First look: Inside the new Donald B. Green Tower at the Brockville General Hospital
BROCKVILLE -- The finishing touches are being added to the new Donald B. Green Tower at the Brockville General Hospital (BGH).
CTV News Ottawa received a special tour of the new tower before the building officially opens.
First stop was the third floor terrace - a beautiful outdoor space overlooking Brockville.
"It’s a beautiful day," said Nick Vlacholias, President and CEO of the Brockville General Hospital.
"What you’ll see throughout the tower is that there are outdoor spaces but there is a lot of natural light coming in," Vlacholias said.
"One thing that the evidence has shown is that having an outdoor access actually promotes the healing of individuals."
There are terraces on every floor for patients to enjoy the outdoors while staying in the tower.
The third floor houses 32 beds for complex medical management, with 10 beds belonging to the palliative care unit.
There is a new family room with a lounge and shower for a private setting for families.
The second floor houses a 32-bed inpatient rehabilitation unit, where you’ll find the largest gym space in the building.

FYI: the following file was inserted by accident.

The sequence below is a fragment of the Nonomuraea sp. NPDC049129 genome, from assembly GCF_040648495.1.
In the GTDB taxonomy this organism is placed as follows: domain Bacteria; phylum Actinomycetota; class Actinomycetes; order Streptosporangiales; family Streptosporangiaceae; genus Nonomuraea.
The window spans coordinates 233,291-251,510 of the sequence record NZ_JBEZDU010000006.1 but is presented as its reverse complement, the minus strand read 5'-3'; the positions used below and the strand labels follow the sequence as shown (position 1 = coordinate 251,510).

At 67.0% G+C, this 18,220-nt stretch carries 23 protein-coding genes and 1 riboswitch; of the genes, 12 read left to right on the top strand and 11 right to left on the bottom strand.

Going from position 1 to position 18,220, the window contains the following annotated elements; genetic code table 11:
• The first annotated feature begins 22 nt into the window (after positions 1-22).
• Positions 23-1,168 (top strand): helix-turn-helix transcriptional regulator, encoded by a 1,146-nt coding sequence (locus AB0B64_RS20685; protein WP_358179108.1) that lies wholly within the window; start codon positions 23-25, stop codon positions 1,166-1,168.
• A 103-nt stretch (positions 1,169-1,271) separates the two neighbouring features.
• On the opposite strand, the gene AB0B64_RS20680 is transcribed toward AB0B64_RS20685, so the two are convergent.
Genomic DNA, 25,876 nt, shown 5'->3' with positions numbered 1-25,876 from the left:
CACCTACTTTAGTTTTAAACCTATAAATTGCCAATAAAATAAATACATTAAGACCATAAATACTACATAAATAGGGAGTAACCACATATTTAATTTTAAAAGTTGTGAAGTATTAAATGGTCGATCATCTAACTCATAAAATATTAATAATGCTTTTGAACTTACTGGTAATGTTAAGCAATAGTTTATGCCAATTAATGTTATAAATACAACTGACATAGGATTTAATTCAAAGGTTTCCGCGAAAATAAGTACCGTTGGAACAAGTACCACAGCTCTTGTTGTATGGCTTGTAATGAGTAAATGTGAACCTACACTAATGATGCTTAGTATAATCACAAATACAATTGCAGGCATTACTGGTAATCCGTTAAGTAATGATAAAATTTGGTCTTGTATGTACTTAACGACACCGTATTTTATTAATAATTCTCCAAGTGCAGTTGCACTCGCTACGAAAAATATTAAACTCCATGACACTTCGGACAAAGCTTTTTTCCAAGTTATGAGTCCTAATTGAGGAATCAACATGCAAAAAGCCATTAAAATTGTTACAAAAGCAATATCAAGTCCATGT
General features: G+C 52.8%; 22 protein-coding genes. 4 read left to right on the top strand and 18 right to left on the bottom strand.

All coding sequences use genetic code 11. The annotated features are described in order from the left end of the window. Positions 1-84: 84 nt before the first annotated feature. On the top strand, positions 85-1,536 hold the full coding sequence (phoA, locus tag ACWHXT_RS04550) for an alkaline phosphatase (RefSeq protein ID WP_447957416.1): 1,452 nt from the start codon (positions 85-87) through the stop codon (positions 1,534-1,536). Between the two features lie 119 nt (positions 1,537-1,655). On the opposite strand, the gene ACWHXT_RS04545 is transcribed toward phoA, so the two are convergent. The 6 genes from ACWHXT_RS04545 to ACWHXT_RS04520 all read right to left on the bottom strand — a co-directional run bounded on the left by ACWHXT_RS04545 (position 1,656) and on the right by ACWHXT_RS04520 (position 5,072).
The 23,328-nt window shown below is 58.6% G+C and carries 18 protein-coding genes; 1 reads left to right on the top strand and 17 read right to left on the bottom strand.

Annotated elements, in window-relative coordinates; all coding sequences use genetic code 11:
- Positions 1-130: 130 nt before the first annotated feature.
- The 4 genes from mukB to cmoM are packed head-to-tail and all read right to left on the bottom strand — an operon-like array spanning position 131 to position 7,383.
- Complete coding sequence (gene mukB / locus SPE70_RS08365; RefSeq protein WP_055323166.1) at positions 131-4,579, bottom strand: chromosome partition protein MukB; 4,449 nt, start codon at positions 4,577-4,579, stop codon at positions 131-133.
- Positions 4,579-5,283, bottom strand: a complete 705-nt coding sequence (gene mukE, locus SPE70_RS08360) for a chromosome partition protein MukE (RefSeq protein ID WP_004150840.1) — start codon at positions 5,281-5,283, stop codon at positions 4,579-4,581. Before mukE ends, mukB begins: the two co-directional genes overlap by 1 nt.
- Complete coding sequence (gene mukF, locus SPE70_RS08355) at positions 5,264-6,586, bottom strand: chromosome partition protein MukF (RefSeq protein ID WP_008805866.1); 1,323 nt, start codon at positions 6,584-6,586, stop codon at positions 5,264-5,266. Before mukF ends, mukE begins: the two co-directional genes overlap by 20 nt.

Physiotherapist Shannon Mosher was busy setting up equipment in the new space.
"Some great things that we have updated is we have new parallel bars, we have lots of new walkers to better help patients continue with their rehab and progress them a little bit easier," Mosher said.
"We have mechanical lifts that will help to support patients as well."
Close by, the second floor terrace was also designed with ramps and stairs.
"This will allow patients to come out and do their rehabilitation outside," Vlacholias said.
The colour scheme of blue, brown and yellow throughout the tower was even chosen by a Brockville native
"Stacy Fleming who works for Stantec Architects took the natural elements of the area, the St. Lawrence River, the Thousand Islands and she’s intertwined all the colour schemes within the building," Vlacholias said.
The first floor is home to acute mental health and addictions, and the brand new kitchen for the entire hospital.
Vlacholias says to see the finished tower come to life has been worth it.
"It's been almost 10 years in the planning phase and then construction began in March of 2018. This tower is just incredible," he said.
"It’s been one of the largest projects in history of Leeds-Grenville, an approximately $180 million project and it’s going to serve the community for a lot of decades."
If everything goes smoothly, the plan is to move patients from the garden street site into the new building on Oct. 24.